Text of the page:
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How to Mitigate a Phishing Attack > Take the Offensive - Pg. 58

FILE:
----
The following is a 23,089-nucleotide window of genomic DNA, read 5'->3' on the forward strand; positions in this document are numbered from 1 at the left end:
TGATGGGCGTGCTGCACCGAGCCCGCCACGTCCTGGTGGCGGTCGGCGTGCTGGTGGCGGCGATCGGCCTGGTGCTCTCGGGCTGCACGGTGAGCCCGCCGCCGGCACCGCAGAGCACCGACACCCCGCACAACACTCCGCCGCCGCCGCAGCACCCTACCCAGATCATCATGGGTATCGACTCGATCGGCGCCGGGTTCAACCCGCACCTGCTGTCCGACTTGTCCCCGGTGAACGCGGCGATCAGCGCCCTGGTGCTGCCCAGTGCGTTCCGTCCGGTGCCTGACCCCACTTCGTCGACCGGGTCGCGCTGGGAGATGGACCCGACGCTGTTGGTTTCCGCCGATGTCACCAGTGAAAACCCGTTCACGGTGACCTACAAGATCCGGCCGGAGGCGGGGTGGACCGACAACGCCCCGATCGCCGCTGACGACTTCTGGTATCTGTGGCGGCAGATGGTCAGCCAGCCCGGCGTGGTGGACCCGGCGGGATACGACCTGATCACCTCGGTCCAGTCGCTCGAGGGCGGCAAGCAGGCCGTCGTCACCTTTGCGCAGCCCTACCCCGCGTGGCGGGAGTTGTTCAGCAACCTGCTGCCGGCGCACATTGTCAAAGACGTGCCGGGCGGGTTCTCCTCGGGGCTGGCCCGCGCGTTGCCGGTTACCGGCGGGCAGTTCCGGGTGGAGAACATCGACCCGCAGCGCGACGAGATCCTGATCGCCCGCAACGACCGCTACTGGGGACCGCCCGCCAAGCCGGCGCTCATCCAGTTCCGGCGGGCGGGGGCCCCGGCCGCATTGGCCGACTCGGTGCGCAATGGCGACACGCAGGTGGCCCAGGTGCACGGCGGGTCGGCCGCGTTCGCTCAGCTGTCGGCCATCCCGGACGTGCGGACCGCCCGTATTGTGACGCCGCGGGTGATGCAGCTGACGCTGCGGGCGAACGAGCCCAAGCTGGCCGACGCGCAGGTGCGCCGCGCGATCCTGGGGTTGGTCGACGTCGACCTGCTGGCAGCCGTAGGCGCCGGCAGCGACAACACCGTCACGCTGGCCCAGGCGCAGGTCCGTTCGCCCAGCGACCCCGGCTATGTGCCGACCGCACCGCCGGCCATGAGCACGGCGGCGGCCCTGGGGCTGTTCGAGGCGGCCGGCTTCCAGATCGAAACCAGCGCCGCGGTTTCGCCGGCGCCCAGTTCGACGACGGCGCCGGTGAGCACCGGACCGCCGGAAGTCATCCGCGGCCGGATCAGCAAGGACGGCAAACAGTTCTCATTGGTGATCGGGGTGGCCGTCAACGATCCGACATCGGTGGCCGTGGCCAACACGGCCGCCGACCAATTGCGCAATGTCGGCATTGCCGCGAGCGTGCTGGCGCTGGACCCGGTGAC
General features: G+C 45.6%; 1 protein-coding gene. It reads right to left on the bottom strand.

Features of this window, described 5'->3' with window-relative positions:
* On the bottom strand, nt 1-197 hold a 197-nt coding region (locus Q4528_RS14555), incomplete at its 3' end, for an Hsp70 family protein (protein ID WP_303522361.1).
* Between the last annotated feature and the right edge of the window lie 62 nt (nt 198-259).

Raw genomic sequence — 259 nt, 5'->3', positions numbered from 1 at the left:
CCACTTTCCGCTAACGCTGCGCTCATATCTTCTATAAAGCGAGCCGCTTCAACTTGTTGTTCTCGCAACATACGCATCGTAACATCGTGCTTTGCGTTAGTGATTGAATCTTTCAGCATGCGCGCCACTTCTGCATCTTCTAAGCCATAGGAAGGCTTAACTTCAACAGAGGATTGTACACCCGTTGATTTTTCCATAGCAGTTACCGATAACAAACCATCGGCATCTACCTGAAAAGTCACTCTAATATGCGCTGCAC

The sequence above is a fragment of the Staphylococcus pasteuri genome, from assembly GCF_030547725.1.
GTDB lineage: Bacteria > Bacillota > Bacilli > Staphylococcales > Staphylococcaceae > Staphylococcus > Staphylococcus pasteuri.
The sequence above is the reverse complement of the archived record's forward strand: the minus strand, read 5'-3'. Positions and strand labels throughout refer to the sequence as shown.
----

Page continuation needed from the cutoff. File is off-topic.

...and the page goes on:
58 chapTer 3 Phishing Attacks have departments dedicated to loss prevention and fraud. An e-mail or a phone can easily provide assurance of whether the message that you received is legitimate. It's important to note that any reference that you make should be performed out- side of the content of the message itself. If there is a link within a questionable message to contact customer service, don't click on it; instead, bring up a Web browser of your choice and go to the commercial site directly. Sometimes, a quick call or an e-mail can quickly address your concerns. Of course, there are other meth- ods of indirect methods to validate whether you're a target of a phishing attack. The Better Business Bureau C (BBB) has a consumer alert page that can provide consum- ers valuable insight to current activities as it relates to scams, whether by phone or digital media. Another great site that can provide assistance when seeking to vali- date e-mail messages is SCAMDEX, D which provides a wealth of information as it relates to nearly any and all scams which one may receive electronically. There is an ocean of Web sites that can provide support in validating against phishing attacks, and it's just a search away from finding them. These were mentioned simply to aid as a reference. Take the offensive When it comes to phishing attacks, we all should consider taking a more proactive stance in protecting ourselves. While tools and technology may aid in safeguarding us against potentially harmful messages, as you well know by now, there's no silver bullet. We owe it to ourselves to ensure that we take measures to inform and protect, given the wealth of tools that we now have in which to communicate can serve as a powerful aid against such criminals. So what can you do about it? Well, for starters let's begin with the foundational understanding that we all receive bank statements and credit card statements from our lenders each month. Given all the paperwork and validations we've already pro- vided, it should be clear that no financial institution would ever solicit you asking for your sensitive information. So understand fundamentally any and all messages that you would receive from a financial institution of any kind requesting for you to release sensitive information is not legitimate. If you were ever to receive such a mes- sage, report it immediately via phone or e-mail. Okay, so you're probably wondering whom to report it to, right? Well, as always, it depends. For the sake of our first example, if you happen to have a Facebook account and received a suspicious message, be sure to immediately notify Facebook. E All orga- nizations have an abuse or loss prevention center, which has very smart people who specialize and concentrate on these matters and take all of your inquiries seriously. Be sure to provide the original message so that they are clear what the potential threat is. The more evidence you can provide, the better suited they will be in catching the C D E